‘Duplicity’ lash at Pakistan by Sushma
External affairs minister Sushma Swaraj on Saturday alleged that Pakistan was trying to “mask malevolence with verbal duplicity”, rejecting the “accusation” that New Delhi was the saboteur of talks with Islamabad.
Sushma, who was addressing the UN General Assembly in New York, lashed out at Pakistan while arguing for greater accountability in fighting terrorism through international law.
“Our neighbour’s expertise is not restricted to spawning grounds for terrorism but is also an expert in trying to mask malevolence with verbal duplicity,” the minister said.
“The most startling evidence of this duplicity was the fact that Osama bin Laden, the architect of the 9/11 attacks, was given safe haven in Pakistan.”
Sushma said Pakistan had not changed its ways even after being caught red-handed. “Pakistan’s commitment to terrorism as an instrument of official policy has not abated one bit. Neither has its belief in hypocrisy. The killers of 9/11 met their fate but the mastermind of 26/11, Hafiz Saeed, still roams the streets of Pakistan with impunity.”
India accuses the Lashkar-e-Toiba co-founder of masterminding the November 2008 attack in Mumbai that left over 160 people dead.
Sushma’s broadside at the neighbour came a week after the Indian government had called off a proposed meeting in New York between the foreign ministers of the two countries. The government’s decision had come in the wake of public outrage over the killings of three policemen by Kashmir militants.
Pakistan Prime Minister Imran Khan had responded a day later, saying he was disappointed at the “arrogant & negative response by India to my call for resumption of the peace dialogue”.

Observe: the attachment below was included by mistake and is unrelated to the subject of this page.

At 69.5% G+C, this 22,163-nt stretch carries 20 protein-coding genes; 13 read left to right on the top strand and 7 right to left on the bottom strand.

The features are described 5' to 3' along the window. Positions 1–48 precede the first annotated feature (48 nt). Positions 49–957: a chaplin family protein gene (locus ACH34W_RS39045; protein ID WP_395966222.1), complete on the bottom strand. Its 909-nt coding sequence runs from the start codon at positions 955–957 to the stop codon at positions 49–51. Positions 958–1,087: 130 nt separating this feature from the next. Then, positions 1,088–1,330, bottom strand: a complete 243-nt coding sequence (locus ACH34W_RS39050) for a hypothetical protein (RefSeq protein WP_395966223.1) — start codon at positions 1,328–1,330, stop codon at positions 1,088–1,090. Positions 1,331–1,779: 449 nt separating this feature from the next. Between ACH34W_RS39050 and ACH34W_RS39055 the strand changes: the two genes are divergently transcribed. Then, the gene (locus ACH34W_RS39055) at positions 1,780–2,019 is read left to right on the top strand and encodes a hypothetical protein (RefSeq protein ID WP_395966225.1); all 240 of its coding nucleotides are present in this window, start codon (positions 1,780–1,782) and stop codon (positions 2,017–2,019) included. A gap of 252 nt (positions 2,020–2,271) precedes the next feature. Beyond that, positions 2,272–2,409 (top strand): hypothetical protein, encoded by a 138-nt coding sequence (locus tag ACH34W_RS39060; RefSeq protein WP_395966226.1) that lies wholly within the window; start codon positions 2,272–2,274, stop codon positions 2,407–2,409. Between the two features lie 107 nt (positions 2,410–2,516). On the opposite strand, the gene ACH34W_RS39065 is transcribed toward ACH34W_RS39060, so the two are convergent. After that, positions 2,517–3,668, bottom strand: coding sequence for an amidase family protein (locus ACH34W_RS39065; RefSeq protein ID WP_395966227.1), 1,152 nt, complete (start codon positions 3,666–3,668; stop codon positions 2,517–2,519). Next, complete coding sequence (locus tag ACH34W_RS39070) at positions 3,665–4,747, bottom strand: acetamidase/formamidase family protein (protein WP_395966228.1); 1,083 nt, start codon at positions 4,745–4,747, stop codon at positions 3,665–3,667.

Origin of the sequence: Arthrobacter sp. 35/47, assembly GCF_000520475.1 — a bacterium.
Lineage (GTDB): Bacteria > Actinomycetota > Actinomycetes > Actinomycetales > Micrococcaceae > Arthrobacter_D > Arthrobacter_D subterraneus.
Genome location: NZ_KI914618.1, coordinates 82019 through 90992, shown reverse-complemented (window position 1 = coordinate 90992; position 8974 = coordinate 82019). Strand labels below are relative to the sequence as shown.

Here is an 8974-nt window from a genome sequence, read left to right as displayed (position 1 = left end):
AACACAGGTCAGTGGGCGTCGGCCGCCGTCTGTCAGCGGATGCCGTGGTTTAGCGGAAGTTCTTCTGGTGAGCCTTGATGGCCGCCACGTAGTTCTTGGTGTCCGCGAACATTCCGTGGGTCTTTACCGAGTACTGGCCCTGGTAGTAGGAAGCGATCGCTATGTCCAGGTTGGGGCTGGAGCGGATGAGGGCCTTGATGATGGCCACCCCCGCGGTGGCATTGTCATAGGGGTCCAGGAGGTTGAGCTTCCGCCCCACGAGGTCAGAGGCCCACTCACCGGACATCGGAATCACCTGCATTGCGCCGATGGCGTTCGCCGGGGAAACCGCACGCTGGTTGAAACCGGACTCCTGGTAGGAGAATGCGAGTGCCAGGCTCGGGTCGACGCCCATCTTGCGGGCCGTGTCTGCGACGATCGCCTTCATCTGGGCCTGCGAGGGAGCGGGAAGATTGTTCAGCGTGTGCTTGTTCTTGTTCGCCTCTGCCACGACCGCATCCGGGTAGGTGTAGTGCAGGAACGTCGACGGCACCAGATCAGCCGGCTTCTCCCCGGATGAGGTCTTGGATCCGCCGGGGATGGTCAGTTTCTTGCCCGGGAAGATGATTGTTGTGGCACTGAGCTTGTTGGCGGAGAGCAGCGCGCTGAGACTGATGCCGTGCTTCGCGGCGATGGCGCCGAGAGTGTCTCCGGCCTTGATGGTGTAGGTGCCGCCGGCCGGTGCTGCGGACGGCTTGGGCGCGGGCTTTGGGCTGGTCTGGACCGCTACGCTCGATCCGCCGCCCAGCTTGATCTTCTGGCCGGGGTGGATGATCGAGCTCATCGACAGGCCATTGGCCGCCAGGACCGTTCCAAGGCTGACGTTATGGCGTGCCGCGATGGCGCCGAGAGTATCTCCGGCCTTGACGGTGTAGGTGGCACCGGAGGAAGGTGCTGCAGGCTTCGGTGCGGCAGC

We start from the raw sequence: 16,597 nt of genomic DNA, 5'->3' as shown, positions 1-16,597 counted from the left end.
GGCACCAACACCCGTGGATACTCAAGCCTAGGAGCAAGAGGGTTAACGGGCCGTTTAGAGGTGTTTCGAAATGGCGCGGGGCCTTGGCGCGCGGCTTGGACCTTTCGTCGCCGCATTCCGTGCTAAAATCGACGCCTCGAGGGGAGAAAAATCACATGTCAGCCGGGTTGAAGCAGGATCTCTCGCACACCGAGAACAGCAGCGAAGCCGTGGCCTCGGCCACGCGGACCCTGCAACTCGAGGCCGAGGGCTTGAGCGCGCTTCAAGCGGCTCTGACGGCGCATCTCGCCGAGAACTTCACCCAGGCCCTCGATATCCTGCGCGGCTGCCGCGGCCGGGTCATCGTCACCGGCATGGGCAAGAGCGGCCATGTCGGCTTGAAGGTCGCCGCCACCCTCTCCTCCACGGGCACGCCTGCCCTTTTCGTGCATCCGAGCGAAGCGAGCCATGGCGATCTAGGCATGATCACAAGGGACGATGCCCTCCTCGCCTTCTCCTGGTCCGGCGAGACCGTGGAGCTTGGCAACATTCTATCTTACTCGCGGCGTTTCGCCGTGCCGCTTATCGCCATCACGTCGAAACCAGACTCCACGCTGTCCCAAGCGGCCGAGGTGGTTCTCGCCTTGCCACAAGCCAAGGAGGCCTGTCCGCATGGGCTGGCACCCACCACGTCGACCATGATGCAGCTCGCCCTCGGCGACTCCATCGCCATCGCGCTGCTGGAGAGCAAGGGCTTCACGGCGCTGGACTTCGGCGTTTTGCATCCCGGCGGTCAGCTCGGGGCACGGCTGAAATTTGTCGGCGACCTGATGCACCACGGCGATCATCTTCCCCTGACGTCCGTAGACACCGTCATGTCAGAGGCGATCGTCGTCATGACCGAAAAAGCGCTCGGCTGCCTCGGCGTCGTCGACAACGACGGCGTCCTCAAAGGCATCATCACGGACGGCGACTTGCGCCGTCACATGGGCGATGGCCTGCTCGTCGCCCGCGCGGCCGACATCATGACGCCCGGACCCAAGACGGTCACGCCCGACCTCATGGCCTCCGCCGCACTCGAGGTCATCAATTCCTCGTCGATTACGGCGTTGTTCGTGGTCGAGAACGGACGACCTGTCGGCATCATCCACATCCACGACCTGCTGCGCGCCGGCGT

Sushma sought to address the criticism the Narendra Modi government has drawn at home and elsewhere for the lack of coherence in its policy towards Islamabad.
“We are accused of sabotaging the process of talks with Pakistan. This is a complete lie. We believe that talks are the only rational means to resolve the most complex of disputes. That is why we had begun talks with Pakistan many times. If they stopped each time it was only because of Pakistan’s own behaviour,” she said.
“There have been many governments in India by many different parties. Each government has tried the peace option. Prime Minister Modi, by inviting all the heads of Saarc nations to his swearing-in ceremony, attempted dialogue on his very first day in office.
“On December 9, 2015, I personally went to Islamabad and offered a comprehensive bilateral dialogue. But, soon after, Pakistan-sponsored terrorists attacked our air force base in Pathankot on January 2. Please explain to me how we could pursue talks in the midst of terrorists’ bloodshed.”
Sushma flagged the recent killings of security personnel, soon after India had agreed to Islamabad’s offer of talks in New York, while speaking about the government’s decision to withdraw from the proposed meeting.
“Does this (the violence) indicate a desire for dialogue? Can such a dialogue ever take place? Or should such a dialogue ever take place,” she asked, rubbishing Pakistan’s allegations of human rights violations by India.
Islamabad’s allegations, the minister added, was a “thin cover for its own guilt”.